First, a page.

The now empty Orange Peel will soon be at the maximum capacity of 1,050. The venue hosted around 200 events in 2016, according to their website. Few people see a show from beginning to end. Most see the performance, but so much more happens before doors open.

Before show time, each performer lounges in the dressing rooms. Weeks in advance, hospitality contacts the band tour manager for a list of accommodations the band wishes to have while at the venue. Blake Willis, artist relations coordinator at the Orange Peel, works with hospitality to ensure everything the artist requested is correct. Willis talks with the band and the tour manager to find out what grocery items they will need backstage for the day.

 

“You can get some pretty odd requests,” Willis said.  “Sometimes a band member has a favorite pair of leather pants that needs to be cleaned but does not trust any of the laundromats in the area. He handed them to me and asked if I would hand wash them for him. Obviously I would say yes, but I was freaking out going, ‘Oh my gosh. How do you take care of leather? How do you wash leather?’ because I don’t want to mess up their favorite pair of leather pants.”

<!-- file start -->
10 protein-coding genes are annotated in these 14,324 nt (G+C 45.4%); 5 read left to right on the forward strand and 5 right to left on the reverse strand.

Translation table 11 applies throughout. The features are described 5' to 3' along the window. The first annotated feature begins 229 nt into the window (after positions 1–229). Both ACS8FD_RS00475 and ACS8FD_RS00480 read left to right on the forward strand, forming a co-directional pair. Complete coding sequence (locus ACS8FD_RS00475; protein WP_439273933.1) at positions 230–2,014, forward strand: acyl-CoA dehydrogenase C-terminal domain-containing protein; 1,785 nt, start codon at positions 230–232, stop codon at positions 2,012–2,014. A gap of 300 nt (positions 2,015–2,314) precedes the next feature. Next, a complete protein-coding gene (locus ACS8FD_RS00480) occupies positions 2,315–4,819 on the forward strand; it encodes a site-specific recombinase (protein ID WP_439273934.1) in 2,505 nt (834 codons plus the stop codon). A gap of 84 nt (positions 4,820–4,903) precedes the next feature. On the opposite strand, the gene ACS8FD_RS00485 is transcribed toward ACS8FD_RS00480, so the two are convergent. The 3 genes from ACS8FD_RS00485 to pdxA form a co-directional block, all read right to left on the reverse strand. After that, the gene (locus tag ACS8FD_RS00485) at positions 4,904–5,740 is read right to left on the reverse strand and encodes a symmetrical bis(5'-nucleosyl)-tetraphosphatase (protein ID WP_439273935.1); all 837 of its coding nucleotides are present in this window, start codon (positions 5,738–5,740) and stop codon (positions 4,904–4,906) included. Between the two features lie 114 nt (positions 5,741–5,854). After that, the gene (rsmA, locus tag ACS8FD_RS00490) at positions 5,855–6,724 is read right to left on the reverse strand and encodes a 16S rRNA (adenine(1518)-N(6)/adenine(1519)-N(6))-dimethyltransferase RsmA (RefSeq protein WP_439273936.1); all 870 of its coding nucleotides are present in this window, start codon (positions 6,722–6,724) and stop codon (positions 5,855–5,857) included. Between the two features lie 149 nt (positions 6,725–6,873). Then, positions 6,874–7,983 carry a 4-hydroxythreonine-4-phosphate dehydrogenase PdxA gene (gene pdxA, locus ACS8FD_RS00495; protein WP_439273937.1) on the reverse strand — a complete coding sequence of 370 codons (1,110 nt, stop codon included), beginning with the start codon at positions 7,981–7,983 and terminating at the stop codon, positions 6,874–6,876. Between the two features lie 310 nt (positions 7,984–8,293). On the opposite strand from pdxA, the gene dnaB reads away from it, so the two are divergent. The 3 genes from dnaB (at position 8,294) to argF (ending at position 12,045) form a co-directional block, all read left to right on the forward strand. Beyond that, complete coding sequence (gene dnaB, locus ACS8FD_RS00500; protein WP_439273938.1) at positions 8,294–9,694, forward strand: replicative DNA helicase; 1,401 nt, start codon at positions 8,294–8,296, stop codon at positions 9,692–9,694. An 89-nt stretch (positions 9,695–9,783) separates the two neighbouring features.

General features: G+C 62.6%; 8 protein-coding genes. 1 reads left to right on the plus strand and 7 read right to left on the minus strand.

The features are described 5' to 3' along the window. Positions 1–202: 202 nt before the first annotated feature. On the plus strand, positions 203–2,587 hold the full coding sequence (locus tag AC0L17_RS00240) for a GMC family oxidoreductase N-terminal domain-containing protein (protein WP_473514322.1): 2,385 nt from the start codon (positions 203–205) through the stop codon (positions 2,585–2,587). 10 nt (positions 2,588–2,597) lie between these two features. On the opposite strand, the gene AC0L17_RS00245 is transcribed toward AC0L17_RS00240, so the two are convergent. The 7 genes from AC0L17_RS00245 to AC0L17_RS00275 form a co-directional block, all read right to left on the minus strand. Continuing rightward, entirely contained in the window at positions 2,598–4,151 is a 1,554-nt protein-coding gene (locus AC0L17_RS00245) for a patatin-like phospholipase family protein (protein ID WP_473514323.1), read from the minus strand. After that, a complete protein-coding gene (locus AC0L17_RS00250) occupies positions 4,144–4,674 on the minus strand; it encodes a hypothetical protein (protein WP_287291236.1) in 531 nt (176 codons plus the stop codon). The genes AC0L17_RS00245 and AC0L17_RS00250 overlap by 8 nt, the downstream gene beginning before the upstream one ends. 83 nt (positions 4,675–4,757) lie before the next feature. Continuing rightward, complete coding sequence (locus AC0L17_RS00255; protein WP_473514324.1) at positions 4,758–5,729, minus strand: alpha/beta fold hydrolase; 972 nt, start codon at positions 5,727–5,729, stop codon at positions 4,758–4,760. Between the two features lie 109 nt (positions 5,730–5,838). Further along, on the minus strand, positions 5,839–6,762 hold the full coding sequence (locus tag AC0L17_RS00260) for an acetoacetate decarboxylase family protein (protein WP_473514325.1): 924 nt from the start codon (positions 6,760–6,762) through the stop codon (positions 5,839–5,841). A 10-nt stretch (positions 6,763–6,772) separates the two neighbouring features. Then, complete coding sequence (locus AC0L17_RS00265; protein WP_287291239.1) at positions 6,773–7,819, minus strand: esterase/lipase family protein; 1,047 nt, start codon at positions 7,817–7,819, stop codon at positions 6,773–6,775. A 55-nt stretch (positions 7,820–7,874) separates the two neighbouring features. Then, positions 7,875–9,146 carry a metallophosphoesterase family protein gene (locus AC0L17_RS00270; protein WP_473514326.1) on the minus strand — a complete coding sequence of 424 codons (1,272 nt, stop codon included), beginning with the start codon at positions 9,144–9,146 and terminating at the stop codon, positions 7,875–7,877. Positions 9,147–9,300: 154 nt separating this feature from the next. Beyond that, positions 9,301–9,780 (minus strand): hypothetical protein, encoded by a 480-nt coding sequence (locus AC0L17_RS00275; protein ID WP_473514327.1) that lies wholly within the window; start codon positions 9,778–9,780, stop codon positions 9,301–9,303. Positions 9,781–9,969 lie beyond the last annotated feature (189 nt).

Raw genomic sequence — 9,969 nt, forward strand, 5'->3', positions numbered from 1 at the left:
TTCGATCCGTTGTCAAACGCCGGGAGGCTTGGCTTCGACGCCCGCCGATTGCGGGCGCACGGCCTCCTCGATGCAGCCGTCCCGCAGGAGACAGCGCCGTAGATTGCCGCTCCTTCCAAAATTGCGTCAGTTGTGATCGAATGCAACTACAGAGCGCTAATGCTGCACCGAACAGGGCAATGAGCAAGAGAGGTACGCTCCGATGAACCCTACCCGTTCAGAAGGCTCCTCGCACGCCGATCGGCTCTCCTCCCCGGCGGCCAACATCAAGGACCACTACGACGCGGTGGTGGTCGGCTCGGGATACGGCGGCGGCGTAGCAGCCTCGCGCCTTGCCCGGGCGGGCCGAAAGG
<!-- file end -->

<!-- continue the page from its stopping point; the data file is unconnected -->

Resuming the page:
A band or performer may arrive to the venue hours before sound check or even minutes before show time.

A few months ago, Noname played a show at the Orange Peel. With doors opening at 8 p.m., the band took an Uber from the airport at 5 p.m. Before then, there had been no contact with the band, causing the staff to worry if the show was going to happen, McAdams said. When the band arrived, set up went smoothly and the audience enjoyed a great show.